Blount Street Historic Corridor

Tour curated by: RHDC

Blount Street has always been a part of Raleigh—it runs straight through the original one-square-mile city plan that William Christmas drew in 1792. Today’s Blount Street extends from just south of Shaw University up to Peace Street and encompasses a great collection of nineteenth and twentieth century buildings. The southern reach has been part of an historically African-American neighborhood since at least Reconstruction. The north end, in contrast, was a white, semi-rural neighborhood even before the Civil War.

Only two antebellum buildings remain. The Greek Revival-style Lewis-Smith House was actually built on North Wilmington Street in 1854. In the 1970s, it and several other high-style, nineteenth-century houses were moved to North Blount Street to make way for the state government complex. Nearby, the Main Building of William Peace University stands on the north side of Peace Street at the terminus of North Blount Street. It is also antebellum and Greek Revival. Construction began in 1859 to house Peace College, a Methodist-run girls’ school. The Civil War interrupted the work and the building remained unfinished until the 1870s.

After the Civil War came momentous changes to life and society in North Carolina. The influx of country residents into cities in post-war decades included the wealthy. In Raleigh, they built fashionable dwellings along North Blount and surrounding streets. Nationally popular architectural plan books presented endless variations of decorative flourish, including Eastlake-style work seen on the porches of the Hawkins-Hartness House and at the Executive Mansion.

Aside from decoration, the period saw a significant shift in overall architectural style. The mansard roof at the ca. 1870 Heck-Andrews House indicates its Second Empire style; look for other dwellings on surrounding streets built in this style. The 1874 Andrews-Duncan House has characteristic Italianate elements: eaves adorned with brackets, windows with elaborate molding, and overall verticality. Architect G.S.H. Appleget designed both houses.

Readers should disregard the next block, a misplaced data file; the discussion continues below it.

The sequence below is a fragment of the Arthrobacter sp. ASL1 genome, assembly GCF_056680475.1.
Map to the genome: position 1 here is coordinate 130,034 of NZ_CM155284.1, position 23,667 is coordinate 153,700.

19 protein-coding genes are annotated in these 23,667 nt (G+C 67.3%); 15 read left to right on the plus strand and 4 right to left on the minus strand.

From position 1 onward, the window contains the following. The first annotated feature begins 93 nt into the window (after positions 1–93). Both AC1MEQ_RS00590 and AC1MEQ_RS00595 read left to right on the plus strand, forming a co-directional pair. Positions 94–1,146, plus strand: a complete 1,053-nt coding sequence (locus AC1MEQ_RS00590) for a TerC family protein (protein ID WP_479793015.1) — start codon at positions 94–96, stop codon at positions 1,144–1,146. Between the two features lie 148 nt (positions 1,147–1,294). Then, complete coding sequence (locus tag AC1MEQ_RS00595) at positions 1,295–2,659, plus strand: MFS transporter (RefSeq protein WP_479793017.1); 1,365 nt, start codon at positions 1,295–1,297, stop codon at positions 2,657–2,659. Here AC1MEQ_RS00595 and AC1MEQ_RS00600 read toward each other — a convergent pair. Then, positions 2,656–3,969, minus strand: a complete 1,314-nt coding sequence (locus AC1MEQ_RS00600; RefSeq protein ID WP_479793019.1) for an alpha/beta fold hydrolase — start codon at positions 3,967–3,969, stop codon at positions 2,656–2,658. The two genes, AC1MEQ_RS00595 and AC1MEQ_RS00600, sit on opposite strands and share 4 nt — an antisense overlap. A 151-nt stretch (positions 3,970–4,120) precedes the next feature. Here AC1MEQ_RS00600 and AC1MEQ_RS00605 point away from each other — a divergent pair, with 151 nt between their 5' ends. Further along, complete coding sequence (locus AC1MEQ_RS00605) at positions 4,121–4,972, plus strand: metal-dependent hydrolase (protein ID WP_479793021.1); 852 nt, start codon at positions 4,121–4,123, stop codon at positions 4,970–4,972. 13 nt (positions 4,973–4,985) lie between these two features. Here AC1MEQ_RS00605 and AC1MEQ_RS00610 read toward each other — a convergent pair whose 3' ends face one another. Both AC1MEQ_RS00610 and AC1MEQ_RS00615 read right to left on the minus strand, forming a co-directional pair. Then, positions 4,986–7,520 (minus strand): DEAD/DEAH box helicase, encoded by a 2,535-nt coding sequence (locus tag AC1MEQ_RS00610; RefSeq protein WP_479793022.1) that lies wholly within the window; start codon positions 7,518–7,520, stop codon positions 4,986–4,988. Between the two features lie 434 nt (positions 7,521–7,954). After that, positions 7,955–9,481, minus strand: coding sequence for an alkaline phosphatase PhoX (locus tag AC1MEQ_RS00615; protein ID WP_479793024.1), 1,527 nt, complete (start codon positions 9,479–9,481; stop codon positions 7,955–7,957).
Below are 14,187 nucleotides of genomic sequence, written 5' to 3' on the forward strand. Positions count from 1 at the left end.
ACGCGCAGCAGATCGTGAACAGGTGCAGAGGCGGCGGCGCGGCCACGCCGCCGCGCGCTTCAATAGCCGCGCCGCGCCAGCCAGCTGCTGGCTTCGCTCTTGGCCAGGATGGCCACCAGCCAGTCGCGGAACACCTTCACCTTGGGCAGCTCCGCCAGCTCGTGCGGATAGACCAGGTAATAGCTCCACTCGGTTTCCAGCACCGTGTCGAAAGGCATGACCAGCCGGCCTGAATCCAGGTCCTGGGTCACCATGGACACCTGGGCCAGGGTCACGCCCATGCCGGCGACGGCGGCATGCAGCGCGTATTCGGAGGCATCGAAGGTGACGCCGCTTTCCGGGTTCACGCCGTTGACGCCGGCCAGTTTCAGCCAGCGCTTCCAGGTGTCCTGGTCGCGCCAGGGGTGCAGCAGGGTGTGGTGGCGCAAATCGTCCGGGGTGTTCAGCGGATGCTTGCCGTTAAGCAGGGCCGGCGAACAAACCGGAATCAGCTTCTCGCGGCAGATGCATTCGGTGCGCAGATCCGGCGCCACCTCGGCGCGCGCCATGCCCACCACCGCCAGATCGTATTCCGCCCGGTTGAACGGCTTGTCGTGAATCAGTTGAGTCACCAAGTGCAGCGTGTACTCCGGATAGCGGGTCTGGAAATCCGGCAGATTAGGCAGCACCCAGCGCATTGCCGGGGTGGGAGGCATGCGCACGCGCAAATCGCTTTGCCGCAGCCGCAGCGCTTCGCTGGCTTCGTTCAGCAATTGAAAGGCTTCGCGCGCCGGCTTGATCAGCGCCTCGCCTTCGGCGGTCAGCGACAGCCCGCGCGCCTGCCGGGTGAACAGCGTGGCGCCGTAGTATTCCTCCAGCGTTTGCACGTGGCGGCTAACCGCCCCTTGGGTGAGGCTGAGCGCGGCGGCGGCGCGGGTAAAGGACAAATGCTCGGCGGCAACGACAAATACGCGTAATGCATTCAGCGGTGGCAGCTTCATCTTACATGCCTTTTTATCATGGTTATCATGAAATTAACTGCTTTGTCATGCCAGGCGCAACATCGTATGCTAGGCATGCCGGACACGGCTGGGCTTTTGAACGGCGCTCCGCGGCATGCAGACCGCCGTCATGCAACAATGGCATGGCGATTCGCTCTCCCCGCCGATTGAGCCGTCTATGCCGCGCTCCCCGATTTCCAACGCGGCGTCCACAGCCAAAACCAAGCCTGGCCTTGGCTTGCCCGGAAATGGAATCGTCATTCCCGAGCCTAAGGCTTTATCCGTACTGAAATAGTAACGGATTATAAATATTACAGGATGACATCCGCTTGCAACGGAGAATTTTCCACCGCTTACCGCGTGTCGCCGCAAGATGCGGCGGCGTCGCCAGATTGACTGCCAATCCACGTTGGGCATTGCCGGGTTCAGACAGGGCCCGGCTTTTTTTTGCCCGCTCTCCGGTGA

Appleget also designed Estey Hall at Shaw University. This Italianate-style building was the first erected for the higher education of African American women. Shaw founder Rev. Henry Martin Tupper, a Baptist missionary, came to Raleigh during Reconstruction to build schools for African Americans. The imposing, brick-veneered Tupper Memorial Church, built in 1903, was named for him in gratitude. Nearby stands the 1907 Masonic Temple Building, which housed Raleigh’s African American masonic lodge.

As the nineteenth century ended, new building types went up in the area, reflecting growth and industrial development. The Pilot-Crompton Mill, begun in 1893 to produce textiles, is adjacent to the corridor. The 1912 Montague Building at Moore Square is a large commercial building rendered in the Neoclassical Revival style. The Beaux Arts-style Capital Apartments was built in 1917.

Change and variety have been constants along Blount Street throughout Raleigh’s history. The historic buildings you’ll see along and near the corridor offer testament to the city’s evolution.

Locations for Tour

An urban-based industrial complex two blocks north of the 1881 city limits, the mill buildings and accompanying worker housing mirrored those of rural mill sites. James and William H. Williamson established the mill for the manufacture of unfinished…

Peace Institute, chartered in 1857, was named for William Peace, who contributed eight acres and $10,000 toward the establishment of a Presbyterian school for girls. The Main Building is an impressive Greek Revival structure with Italianate accents.…